Latvia has given us some godawful entries the past few years. Nothing since 2005 has been worth listening to in our opinion. It’s even hard to single out the absolute low-point, but put on the spot it might just be that pirate song from 2008. All the while the Latvians seem not to get enough of these joke entries, we usually find them vulgar, plain and for the most part not very funny at all. And when not funny, it’s kinda pointless isn’t it?
That’s why we became extremely wary of what the Latvian had selected for us this year. We were good and ready to slash poor Anmary’s so called “Beautiful Song” into a million pieces, we didn’t even have to give it a listen. But much to our surprise we must admit we rather like it! Anmary is cute as a button and the song turns out to be an earworm of epic proportions. And if there’s one thing we’ve learned from being obsessed with Eurovision since around the year that Johnny Logan won, it’s never to underestimate a song that sticks to your brain like glue after just one listen.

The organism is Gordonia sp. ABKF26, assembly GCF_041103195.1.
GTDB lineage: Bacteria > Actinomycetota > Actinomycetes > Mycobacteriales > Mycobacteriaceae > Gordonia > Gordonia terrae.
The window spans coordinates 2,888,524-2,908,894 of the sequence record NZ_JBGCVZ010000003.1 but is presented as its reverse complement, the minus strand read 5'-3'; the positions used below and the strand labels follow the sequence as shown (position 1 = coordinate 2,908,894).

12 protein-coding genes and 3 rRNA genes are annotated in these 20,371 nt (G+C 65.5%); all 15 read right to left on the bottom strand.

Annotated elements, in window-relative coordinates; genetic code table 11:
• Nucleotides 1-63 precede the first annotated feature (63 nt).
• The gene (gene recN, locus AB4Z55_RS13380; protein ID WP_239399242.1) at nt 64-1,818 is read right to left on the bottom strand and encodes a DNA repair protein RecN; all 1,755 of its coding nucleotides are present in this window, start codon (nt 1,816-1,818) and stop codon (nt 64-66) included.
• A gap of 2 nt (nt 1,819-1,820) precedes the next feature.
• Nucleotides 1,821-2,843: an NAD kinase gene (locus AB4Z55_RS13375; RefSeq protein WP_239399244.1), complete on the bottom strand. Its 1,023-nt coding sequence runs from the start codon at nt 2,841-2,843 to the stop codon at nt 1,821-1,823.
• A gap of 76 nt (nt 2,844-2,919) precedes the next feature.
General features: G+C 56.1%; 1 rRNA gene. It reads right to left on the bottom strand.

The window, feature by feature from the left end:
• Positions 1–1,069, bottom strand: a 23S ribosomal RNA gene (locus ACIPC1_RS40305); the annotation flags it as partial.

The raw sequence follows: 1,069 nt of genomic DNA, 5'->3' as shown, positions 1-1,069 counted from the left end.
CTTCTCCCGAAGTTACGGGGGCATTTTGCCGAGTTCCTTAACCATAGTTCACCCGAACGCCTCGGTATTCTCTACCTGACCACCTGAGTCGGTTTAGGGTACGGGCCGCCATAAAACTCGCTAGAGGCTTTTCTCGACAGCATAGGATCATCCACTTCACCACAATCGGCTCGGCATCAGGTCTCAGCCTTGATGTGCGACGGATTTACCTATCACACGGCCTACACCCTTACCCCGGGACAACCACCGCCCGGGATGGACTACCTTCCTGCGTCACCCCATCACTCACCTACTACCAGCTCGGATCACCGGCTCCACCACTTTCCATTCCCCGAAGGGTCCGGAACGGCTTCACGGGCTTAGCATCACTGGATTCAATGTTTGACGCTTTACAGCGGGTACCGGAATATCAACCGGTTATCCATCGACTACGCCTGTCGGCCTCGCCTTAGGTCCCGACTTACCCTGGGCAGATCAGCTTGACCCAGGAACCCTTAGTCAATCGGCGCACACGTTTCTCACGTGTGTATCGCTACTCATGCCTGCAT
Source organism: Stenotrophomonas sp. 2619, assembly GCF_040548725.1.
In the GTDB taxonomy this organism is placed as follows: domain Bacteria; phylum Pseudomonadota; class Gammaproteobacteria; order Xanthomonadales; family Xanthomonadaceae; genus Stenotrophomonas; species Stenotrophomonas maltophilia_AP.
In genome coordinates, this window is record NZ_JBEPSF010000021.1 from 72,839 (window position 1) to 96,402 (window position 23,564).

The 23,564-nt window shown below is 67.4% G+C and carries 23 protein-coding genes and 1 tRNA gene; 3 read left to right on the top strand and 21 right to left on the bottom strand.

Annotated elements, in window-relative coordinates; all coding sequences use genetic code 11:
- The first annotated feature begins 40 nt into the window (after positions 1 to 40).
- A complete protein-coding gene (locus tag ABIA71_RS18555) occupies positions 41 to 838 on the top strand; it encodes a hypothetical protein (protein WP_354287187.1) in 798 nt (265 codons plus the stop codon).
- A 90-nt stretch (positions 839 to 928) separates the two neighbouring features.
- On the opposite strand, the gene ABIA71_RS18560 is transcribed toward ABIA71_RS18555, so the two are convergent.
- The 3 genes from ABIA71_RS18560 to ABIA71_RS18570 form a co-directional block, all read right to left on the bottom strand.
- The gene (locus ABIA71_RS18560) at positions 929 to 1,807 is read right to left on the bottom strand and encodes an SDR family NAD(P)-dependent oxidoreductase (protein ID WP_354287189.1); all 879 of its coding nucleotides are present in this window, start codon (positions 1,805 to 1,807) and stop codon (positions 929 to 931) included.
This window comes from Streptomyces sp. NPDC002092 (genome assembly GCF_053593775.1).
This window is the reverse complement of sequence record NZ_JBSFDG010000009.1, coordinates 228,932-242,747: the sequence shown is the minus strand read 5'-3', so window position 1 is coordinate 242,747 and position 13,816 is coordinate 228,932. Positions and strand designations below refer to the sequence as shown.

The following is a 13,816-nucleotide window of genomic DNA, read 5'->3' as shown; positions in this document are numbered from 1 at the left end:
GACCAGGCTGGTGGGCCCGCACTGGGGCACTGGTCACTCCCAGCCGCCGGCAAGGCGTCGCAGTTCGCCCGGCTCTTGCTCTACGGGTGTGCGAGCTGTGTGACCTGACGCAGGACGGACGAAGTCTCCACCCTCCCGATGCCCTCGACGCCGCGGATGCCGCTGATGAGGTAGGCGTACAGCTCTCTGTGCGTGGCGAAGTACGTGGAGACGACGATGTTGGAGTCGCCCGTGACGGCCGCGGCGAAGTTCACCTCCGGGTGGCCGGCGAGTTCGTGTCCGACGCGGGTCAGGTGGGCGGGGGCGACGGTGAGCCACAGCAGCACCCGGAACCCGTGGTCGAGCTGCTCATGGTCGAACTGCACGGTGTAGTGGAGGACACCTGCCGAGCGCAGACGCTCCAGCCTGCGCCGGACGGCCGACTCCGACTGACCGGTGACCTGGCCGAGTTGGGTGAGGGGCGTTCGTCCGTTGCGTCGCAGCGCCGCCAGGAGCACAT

On the surface it all sounds so extremely banal. It seemingly tags along the path of least resistance, which usually means it’s dry as dust, flat and forgettable. But perhaps this is where the beauty of this song lies. It might sound simple, but the theme is actually quite complex. It reminds us of some medieval folk melody, with lots of skips and jumps and swirls, bouncing happily from here to there. And it makes us think that it must be a challenging song to sing. We’re worried that it won’t sound that good live. Heaven knows the juries are merciless when it comes down to punishing those with poor vocal performances, we remember all too well Stellagate from last year.
And we were unimpressed by Anmary’s live performance in the national final, her vocal was indeed ropey. But that’s something that can be worked on, she has had time to rehearse since then, and we hope it will sound better in Baku. And at the very least she has won us over with a charming, tongue in cheek appearance. The way she playfully juggles an amusing selection of wornout cliches, including the quintessential costume change gimmick, is entertaining. And even though we do not doubt her ambitions on doing well, it’s liberating to see that she doesn’t take herself too seriously.
We think especially folks in the Nordic countries and in Britain will totally get the humour in this entry. We’re not too sure if the rest of Europe will find it equally brilliant.
So the big question remains. Will Anmary be able buy her own mike to sing in after the 26th of May?